The Innocents Abroad - Chapter 11 Summary & Analysis

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Chapter 11 Summary

While the language and "foreign-ness" of the French people take some getting used to, Twain admits to impeccable customer service on behalf of the French. He notes that people of service, such as waiters, are always polite and always ready to please. By the same token, Twain is almost annoyed by so much service when he describes the routine of eating a simple meal at a restaurant. Rather than being served quickly and hustled out, the Americans find themselves eating long, drawn-out meals that include appetizers, main dishes, fruit, dessert and lots and lots of wine. Although a bit impatient with this practice, Twain becomes embarrassed by one of his party, who tries to overdo his French appreciation by announcing that, like the French, he never dines without wine. Twain notes that this statement isn't even true.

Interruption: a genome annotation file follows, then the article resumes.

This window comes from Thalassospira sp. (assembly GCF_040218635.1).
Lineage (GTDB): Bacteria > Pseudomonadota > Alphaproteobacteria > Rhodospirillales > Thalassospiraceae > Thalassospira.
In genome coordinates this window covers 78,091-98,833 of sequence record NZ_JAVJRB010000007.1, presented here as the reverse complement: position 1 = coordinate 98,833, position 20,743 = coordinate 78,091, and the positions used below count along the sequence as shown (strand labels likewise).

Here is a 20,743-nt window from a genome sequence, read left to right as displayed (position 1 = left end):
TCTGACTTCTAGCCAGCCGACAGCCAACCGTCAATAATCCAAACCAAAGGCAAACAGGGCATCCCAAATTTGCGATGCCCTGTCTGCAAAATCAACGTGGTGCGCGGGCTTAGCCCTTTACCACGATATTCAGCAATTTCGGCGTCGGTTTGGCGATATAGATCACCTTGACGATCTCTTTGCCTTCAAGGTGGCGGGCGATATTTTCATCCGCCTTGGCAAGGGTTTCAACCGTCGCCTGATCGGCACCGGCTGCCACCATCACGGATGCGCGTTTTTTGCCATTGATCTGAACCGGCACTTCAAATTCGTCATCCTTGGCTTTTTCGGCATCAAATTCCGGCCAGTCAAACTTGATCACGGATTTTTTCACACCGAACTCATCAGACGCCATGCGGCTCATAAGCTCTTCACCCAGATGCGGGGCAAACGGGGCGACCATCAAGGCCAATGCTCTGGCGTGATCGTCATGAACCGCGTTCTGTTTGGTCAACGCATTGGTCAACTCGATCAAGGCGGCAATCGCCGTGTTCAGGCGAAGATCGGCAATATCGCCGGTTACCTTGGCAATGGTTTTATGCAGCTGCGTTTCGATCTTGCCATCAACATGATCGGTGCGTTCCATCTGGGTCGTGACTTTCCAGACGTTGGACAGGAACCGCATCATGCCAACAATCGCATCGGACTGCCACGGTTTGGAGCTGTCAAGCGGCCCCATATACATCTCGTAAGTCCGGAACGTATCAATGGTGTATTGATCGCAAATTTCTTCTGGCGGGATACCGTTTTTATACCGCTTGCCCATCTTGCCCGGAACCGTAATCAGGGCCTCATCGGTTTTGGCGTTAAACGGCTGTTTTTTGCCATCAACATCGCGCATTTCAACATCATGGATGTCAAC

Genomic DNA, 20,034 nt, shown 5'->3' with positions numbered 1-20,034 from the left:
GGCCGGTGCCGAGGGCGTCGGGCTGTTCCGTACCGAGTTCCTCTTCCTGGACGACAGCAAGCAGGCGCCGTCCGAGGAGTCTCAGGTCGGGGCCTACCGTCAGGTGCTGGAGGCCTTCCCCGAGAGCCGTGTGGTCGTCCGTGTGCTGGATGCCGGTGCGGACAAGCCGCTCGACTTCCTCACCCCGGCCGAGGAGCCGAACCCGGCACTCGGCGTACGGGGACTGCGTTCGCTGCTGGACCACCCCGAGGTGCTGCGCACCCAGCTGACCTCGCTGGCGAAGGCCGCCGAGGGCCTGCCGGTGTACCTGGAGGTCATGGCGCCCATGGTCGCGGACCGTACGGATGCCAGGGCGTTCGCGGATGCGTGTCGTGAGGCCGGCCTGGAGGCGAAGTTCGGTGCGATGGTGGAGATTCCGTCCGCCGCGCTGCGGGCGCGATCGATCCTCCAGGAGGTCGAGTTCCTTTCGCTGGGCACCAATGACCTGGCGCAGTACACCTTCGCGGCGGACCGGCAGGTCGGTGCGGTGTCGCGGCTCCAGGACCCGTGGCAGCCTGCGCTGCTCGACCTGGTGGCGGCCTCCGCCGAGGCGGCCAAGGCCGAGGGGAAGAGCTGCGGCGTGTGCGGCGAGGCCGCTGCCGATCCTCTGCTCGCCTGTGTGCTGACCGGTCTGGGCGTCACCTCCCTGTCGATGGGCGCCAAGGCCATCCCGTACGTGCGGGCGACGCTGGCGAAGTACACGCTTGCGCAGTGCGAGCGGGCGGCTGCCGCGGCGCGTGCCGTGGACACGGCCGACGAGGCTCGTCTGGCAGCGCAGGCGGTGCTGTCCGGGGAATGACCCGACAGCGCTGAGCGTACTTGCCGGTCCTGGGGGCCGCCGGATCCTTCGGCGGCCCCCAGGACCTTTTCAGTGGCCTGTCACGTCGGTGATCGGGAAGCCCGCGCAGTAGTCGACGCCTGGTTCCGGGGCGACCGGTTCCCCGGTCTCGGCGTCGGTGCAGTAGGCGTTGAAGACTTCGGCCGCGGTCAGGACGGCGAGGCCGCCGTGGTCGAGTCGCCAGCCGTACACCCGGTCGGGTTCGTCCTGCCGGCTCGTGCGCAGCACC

In addition to the meal customs...

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This section contains 460 words
(approx. 2 pages at 400 words per page)
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